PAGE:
So, given UCLA's perceived recruiting needs, here is a look at some of the junior prospects UCLA could be interested in, and could be interested in UCLA this spring and summer.
On both the west coast, and on a national basis, it's not a very strong class. The west coast has a few big-impact players, but not many, and not many of the caliber that would be considered top 20 national types. Nationally, the talent is not plentiful. And, to UCLA's detriment, many of the most talented players in the country come from areas that UCLA might find hard to go in and recruit. Areas such as
And understand also that UCLA has other aspects going against it in recruiting this spring. UCLA's name in basketball recruiting has been diminished in the last couple of years. There is a bit of a fallout and bad p.r. surrounding Steve Lavin that will, despite getting even a new, big-named coach, have some residual effect. And basketball recruiting has changed as a result of new NCAA rules instituted last year. Basketball recruiting is now taking place much earlier than it had. Recruits are now considered recruitable athletes in January of their junior year, as opposed to the July following their junior year. College coaches can contact them and they are able to take official visits beginning in January. This has made college coaching staffs begin recruiting juniors much earlier. So, while UCLA doesn't currently have a coaching staff that is recruiting juniors, other coaching staffs are getting a considerable head start with many prospects in the high school junior class. Unlike in previous years, when a new coach could be hired in spring at a program and basically be just about starting at the same position as other programs, UCLA's new head coach will already be at least a few months behind in recruiting the current high school junior class.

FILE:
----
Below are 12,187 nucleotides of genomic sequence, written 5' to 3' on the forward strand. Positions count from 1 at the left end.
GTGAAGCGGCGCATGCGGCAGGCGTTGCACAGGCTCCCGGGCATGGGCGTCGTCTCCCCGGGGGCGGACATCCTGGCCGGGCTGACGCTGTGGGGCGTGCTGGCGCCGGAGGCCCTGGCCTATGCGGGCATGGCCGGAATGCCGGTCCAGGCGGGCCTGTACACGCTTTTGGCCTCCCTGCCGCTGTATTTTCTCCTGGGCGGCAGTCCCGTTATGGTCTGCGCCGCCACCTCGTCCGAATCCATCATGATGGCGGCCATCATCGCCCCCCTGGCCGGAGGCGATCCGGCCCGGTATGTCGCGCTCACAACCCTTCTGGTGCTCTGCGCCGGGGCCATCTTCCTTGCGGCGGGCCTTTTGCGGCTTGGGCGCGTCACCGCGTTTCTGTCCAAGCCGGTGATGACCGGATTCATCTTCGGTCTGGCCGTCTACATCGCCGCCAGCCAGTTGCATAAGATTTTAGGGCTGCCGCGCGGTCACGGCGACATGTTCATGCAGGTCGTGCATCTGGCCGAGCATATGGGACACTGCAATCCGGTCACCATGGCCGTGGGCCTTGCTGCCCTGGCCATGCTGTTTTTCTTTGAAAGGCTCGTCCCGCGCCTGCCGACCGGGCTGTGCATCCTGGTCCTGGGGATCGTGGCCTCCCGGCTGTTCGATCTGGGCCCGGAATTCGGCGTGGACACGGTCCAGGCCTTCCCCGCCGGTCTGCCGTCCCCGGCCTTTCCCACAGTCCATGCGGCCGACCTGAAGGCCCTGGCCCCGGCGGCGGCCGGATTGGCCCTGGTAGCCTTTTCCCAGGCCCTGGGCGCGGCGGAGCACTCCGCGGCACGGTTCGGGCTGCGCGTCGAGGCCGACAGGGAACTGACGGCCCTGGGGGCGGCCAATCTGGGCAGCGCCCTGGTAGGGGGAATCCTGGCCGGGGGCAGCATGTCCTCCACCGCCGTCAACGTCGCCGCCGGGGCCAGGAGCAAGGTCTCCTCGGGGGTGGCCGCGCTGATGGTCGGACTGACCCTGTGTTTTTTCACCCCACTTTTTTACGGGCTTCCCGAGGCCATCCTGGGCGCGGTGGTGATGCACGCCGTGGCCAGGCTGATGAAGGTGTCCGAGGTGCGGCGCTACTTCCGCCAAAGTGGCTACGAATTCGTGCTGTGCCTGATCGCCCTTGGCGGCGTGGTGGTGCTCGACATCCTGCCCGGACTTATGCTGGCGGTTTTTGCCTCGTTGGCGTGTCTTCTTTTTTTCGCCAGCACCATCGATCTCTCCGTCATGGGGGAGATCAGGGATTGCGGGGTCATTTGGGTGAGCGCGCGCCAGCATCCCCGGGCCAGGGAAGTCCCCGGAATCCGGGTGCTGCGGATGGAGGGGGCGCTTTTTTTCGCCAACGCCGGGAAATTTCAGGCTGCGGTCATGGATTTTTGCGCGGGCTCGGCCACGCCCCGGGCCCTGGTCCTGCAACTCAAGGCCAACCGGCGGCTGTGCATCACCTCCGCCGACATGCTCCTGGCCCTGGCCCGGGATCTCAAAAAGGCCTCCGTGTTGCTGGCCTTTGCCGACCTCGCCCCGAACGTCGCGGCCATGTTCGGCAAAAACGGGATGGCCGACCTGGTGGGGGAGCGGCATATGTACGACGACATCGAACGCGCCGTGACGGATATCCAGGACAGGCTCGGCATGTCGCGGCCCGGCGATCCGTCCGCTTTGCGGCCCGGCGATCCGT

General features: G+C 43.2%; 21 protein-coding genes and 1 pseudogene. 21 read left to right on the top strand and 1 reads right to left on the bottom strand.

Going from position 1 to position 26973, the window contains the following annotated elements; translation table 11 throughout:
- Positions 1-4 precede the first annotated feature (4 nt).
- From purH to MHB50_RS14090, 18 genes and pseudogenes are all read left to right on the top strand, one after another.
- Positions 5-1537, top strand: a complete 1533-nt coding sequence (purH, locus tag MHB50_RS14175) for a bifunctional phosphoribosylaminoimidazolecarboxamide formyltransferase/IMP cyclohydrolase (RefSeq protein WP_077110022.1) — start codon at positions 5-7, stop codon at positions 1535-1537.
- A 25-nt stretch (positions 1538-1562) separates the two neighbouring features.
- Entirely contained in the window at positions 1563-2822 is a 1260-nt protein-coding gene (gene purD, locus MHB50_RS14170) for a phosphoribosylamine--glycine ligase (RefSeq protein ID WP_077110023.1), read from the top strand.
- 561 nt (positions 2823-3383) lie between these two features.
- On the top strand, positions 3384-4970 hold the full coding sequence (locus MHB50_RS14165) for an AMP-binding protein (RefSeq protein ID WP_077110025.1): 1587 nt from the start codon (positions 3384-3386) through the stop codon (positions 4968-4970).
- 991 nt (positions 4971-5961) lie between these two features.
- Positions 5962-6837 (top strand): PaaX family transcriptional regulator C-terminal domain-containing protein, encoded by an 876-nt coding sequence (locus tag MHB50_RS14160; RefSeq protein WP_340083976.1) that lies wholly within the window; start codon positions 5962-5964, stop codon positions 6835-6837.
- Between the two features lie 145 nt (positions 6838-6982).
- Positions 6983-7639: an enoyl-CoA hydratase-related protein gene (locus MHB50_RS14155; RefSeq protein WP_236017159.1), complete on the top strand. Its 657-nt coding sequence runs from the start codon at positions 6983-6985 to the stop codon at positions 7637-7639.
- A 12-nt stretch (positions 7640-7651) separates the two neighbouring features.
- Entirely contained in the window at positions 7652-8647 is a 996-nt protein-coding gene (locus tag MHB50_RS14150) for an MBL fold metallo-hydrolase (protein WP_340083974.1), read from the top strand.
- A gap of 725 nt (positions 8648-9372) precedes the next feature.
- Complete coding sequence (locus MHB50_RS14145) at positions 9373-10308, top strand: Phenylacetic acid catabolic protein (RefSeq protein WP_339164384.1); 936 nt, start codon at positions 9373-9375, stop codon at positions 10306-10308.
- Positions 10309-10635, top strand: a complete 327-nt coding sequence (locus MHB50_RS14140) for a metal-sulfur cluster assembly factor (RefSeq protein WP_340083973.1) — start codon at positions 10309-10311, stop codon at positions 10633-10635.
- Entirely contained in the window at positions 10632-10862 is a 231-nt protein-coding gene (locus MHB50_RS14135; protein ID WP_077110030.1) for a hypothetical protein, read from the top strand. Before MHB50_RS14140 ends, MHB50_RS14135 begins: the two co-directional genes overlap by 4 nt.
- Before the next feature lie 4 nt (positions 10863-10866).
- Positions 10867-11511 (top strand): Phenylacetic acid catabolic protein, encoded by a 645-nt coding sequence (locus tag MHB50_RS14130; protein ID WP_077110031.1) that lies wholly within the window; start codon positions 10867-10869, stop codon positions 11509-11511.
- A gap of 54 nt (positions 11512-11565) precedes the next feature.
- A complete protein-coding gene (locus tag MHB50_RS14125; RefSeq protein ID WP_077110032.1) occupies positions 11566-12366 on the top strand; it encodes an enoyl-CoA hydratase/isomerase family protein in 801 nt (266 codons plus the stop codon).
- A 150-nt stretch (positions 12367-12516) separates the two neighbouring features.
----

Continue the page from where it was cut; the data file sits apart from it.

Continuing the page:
Just to give you a little something to be excited about, though: A few of the potential candidates for the UCLA head coaching job have been recruiting many of the west coast prospects on this list already. Of course, they're recruiting them for their current programs, but it's not coincidental at all that there is possibly a little more interest being spent on west coast players by many of these coaches than would be in other years.